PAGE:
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- by ladyjanelpn Feb 1Yes, fellow LPNs, its happening here in Northeast Ohio! Trained and oriented CMA and was then given extreme partime hours(as were the other LPNs) while CMA gets 40hrs and benefits! And of course, they are paid less per hour. The entire program is a disaster for us LPNs as well as the patients we care for and thet dont get a choice either. No such thing as patient care...its all about money and its sickening
- Feb 1 by 22gawhitacreThis is why it is good for LPNs to go ahead and move up to an RN degree. In many states as an LPN you are very limited and having your RN will give you a lot more flexibility in career choices.
Quote from ladyjanelpnYes, fellow LPNs, its happening here in Northeast Ohio! Trained and oriented CMA and was then given extreme partime hours(as were the other LPNs) while CMA gets 40hrs and benefits! And of course, they are paid less per hour. The entire program is a disaster for us LPNs as well as the patients we care for and thet dont get a choice either. No such thing as patient care...its all about money and its sickening
- Feb 1 by demylenatedIt's scary! I was a CMA. I watched for a week as people who couldn't even pronounce the medication they were given pushed pills. I watched as a girl struggled to understand the reading of a BP before giving up and just saying, here take you "lissanepral."
That week jolted me into realizing I was not adequately trained and I had no business giving meds, so I went back to school. This was back in 1997 in Virginia!
Terrifying what we are turning medicine into and whose hands we are allowing health to be placed into.
- Feb 1 by NurseGuyBriIt is scary, but if implemented appropriately, CMA's can be beneficial in ALF's. A for SNF/NF's, not sure I'd want to go that route. I do know in other states they have CNA II's and CNA IV's which can do treatments/ meds. Can be a little scary.
I have seen a facility in another state with CMA's have a "tree" setup. RN supervising 120 beds, 2 LPN's managing 60 on each side, and then 4 CMA's on each side. Basically, the 4 CMA's were passing pills, the LPN's got more bedside care and time to focus on patient reviews and care, and the RN supervied. It worked VERY well, and cost the facility minimally more. (i.e. much improved care but mild increase in total salary pay). Tthe CMA's took the spot of the LPN's passing meds to free the LPN's up to do other stuff. They actually really liked it, and it worked.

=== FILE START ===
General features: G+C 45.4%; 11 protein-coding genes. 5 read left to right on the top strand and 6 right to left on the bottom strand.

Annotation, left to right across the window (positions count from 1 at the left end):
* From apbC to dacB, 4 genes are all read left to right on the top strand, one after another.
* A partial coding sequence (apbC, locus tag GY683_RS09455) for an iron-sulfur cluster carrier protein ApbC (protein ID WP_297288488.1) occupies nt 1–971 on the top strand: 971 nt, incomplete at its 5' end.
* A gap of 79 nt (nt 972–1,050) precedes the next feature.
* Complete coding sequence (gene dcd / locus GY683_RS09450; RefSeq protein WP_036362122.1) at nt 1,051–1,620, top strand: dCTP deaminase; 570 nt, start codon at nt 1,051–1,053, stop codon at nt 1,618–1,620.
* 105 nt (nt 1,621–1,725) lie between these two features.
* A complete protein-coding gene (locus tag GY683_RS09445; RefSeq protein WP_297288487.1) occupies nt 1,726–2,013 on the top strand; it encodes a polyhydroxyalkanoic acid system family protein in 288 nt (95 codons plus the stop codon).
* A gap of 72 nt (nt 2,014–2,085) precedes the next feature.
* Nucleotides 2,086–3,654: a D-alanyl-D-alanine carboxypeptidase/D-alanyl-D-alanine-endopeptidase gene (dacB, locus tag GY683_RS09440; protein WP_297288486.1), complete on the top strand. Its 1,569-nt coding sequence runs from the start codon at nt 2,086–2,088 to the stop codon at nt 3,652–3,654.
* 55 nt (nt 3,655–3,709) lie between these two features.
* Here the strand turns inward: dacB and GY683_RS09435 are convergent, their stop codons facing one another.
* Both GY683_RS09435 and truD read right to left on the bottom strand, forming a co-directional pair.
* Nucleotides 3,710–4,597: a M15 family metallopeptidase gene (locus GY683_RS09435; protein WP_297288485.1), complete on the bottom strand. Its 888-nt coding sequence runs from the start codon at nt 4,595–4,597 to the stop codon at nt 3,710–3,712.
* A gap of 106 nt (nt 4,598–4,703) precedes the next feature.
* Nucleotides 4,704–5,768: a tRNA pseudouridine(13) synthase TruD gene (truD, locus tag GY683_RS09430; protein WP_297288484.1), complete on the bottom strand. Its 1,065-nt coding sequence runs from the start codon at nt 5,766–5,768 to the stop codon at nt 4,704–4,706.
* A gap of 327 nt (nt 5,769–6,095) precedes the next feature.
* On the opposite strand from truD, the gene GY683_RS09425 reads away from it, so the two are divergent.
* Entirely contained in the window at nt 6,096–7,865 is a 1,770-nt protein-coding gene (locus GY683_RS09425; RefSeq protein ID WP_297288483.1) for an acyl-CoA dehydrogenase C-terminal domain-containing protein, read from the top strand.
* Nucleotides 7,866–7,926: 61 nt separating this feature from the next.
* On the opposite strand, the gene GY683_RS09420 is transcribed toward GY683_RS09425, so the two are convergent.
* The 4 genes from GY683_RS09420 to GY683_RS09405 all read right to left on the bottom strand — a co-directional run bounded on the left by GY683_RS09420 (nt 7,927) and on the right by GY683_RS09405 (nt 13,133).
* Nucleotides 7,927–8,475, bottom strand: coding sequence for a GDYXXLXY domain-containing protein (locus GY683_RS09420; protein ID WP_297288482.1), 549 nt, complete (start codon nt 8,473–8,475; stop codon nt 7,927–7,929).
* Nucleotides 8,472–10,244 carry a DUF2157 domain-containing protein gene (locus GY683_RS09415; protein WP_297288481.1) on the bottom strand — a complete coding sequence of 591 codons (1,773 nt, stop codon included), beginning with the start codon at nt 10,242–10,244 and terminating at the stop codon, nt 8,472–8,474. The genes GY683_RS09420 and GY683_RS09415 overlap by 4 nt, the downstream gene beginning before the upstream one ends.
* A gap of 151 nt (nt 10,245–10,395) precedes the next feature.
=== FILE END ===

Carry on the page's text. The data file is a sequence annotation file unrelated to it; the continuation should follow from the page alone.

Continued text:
I'm not saying this is the norm, but this facility rocked it!
- Feb 1 by MijourneyHmm... So I guess that those of us licensed as RNs will be paying higher malpractice rates in these scenarios? We'll need the additional coverage if we become responsible for supervising both LPNs and CMAs that perform various type of medication administrations. Not sure if I want to work in that type of facility.
- Feb 1 by MijourneyHowever, if it works for the patient, family, and staff who am I to look down on it.
- Feb 1 by prnqdayI'm sorry this happened to you. While CMAs are cheaper, I would personally feel more comfortable with a LPN giving medications. I was once certified as a CMA, while I never used the cert. to work in a SNF, it was scary that I only received 20 hours of education and that was it.
I believe CMAs can be great if they go more training. Alot of CMAs have to medicate 60 plus residents within one hour. I know short cuts are being done. Well, this is health care for you.
I hope you get a job where you will be fully utilized and your skills will be appreciated. Yes, RN is another option but not everyone wants or need to go that route. LPNs are still needed in many areas in health care.
Wishing you well.
- Feb 1 by lindarnThis is going to continue, until we, as nurses, RNs and LPN/LVNs, go public with this. Teachers aren't being replaced with unlicensed teaching assistants, are they? Why not? Because teachers are almost universally unionzed, with strong, and politically powerful unions. That is why. And furthermore, no one ever died because they could not do long division, or diagram a sentence, have they? And when/if, schools try anything that lessens, or removes the teachers' control over his/her classroom, they go right to the parents. They have public rallies with the parents, in very public places, with the news and TV stations in attendance, to make sure that it lands on the front page on the local paper and is on the 6:00 and 11:00 news reports.
Whine all you want about unions, being unionzed, blah, blah, but unions are what give workers power and control over their work and professional practice.
There is nothing unprofessional about being unionzed, just like there is nothing professional about being overworked, forced to work out of your scope of practice, forced to give up your professional practice to nothing more than HS dropouts.
Why haven't nurses gone to the public about this? Probably because most nursing homes or ALFs are not unionized, and you would be fired, and probabaly reported to the BON by the administration, on some trumped up allegation.
Nurses have no one to blame but themselves. Period. Our professional practice is being given away like it was the door prize. With our permission.
JMHO and my NY $0.02.
Lindarn, RN, BSN, CCRN
Somewhere in the PACNWLast edit by lindarn on Feb 1